This job never felt right when I considered this role. When doing a prioritization framework, it pointed to this job. Since I did have this feeling, I sought a coach four months after joining Shopify because I always felt that my lead and I would not connect. I have more experience than my lead. Because I went against my instincts and found myself in this situation, I continued to replay the “What if,” “Could have,” and “Should of.” I usually call this the “regret cycle”. What if I had stayed in Berlin? What if I had taken the other jobs? Why did I reject this job? And so on.


These questions continued to replay in my head as I tried to defend my performance. Shifts were hard, and my family of six had finally settled from a global relocation. I was on a temp visa. We were in debt from the international move, along with a new mortgage, and student loans. My husband needed to get a job. I continued to spin on “What ifs”. What if I lose my job? How could we cover the house and student loan payments? Will they kick me out of the country? Can I even get a job in this country? I won’t even get the stocks that were to vest in a few months. Our savings were running out, and I was distraught. I had brought my family here. It’s my fault this was happening. Why would this person (my lead) bring me into this company and give me this feedback? I’m an overachiever, and I have so much experience. How did I get here? Many tears were shed, and the shifts had finally added up. I was at an all-time career low.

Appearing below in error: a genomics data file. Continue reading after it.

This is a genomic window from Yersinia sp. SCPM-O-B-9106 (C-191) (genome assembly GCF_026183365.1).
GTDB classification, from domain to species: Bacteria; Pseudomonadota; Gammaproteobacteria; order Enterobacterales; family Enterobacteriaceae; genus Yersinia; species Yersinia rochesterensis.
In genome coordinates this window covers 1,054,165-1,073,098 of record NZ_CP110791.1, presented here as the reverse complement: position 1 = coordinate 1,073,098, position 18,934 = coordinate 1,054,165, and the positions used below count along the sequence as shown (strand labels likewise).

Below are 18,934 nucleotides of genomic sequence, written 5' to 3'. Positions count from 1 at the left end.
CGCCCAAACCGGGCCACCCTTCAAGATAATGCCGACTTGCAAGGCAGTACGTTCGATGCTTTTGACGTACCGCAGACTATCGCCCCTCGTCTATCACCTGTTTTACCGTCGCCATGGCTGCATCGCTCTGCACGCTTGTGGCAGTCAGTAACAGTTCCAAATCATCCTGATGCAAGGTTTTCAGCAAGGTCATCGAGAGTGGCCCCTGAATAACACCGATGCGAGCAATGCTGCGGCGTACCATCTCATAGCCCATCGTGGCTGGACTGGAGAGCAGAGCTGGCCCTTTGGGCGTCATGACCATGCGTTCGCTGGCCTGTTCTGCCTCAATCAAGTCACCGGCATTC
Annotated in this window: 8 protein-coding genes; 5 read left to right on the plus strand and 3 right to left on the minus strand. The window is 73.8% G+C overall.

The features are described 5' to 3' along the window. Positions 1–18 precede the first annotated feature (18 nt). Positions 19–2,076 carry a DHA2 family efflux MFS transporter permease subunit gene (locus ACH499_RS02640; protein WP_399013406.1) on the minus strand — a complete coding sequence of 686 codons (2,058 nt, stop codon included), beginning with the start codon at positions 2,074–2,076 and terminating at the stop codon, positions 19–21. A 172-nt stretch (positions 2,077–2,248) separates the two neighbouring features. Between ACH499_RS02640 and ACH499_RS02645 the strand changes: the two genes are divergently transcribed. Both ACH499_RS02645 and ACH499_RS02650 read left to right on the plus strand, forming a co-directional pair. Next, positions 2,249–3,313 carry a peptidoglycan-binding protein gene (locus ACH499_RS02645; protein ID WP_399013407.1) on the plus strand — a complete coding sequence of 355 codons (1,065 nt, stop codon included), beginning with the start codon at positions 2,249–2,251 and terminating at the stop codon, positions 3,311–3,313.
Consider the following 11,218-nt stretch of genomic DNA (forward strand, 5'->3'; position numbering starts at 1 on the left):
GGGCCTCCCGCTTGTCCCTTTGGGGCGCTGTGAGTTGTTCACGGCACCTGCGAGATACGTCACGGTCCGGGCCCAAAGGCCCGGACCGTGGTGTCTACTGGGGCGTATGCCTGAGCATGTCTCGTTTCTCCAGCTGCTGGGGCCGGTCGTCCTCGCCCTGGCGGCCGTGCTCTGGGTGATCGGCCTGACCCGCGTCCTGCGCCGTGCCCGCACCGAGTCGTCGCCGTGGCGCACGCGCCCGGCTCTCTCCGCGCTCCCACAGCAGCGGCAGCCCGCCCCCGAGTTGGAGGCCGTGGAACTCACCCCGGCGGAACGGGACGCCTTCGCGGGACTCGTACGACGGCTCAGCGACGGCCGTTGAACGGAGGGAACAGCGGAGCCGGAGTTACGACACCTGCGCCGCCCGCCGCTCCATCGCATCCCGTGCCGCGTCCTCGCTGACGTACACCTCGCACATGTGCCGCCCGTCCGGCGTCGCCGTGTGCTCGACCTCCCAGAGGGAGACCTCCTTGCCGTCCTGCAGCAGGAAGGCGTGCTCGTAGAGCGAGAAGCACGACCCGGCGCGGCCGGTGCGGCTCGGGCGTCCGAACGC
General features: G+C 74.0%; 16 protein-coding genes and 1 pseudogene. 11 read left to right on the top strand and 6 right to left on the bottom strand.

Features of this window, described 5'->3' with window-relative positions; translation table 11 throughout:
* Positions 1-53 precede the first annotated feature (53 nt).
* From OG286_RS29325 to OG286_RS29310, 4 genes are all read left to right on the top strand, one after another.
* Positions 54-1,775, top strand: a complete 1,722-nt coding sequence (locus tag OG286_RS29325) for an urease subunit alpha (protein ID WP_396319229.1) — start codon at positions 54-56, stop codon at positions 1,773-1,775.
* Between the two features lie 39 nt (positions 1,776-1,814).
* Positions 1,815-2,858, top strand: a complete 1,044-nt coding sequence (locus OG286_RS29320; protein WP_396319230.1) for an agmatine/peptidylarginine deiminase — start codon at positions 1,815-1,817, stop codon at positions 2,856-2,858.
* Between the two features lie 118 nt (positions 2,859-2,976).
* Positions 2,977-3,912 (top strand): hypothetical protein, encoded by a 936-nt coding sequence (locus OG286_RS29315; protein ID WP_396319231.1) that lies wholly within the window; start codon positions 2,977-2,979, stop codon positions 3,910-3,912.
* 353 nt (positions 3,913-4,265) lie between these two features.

The U-turn

Very quickly, I made a u-turn. I was done spinning out. At this point, ten months had passed, and I will honestly tell you that I was miserable at Shopify. I was buried deep in the trenches, and I couldn’t get out. My triad was misaligned. My lead was not listening, nor was my lead supportive. Even so, I wanted to have impact and influence, so I gave it a good try. I was working 50-60 hours a week and getting nowhere. I also felt my work and my team’s work was not as good as it could be. It was not the best scenario. Despite that, I still loved the potential of my role, the domain, and the knowledge I gained. 

Feedback is a gift 

I did not complete the healing practice. Instead, I listened to my lead’s feedback and significantly improved my performance to meet their needs. I learned more than I could imagine and ultimately have no regrets from my experience at Shopify. I fully believe Feedback is a gift, but I’ve also learned to listen and trust my instincts.

Try It

The final practice in emotional agility concentrates on embracing the positive. Why not try this exercise and see if you need to shift away from a negative perspective? Feel free to use this healing practice template in the journal. I didn’t get to use it; instead, my u-turn led me to address the performance feedback framework. Feel free to use this feedback framework template if you want to grow from feedback. Below is a modified version of the one I created to help bring order to the village of feedback I received.


Feedback framework I used along with my message to my lead:

Do you mind if we go through feedback from your email and the next steps?
In the future, please provide frequent feedback with specific examples. This is not about my feelings. Feel free to use slack IMs, post-meeting chats, or reminders because they are all welcome.

Follow up questions for alignment and clarification:

Is there a possibility of lagging progress? 
Do you need more visibility of my progress?
How much of this is our communication challenge?
How much of this is a need for more time in my role?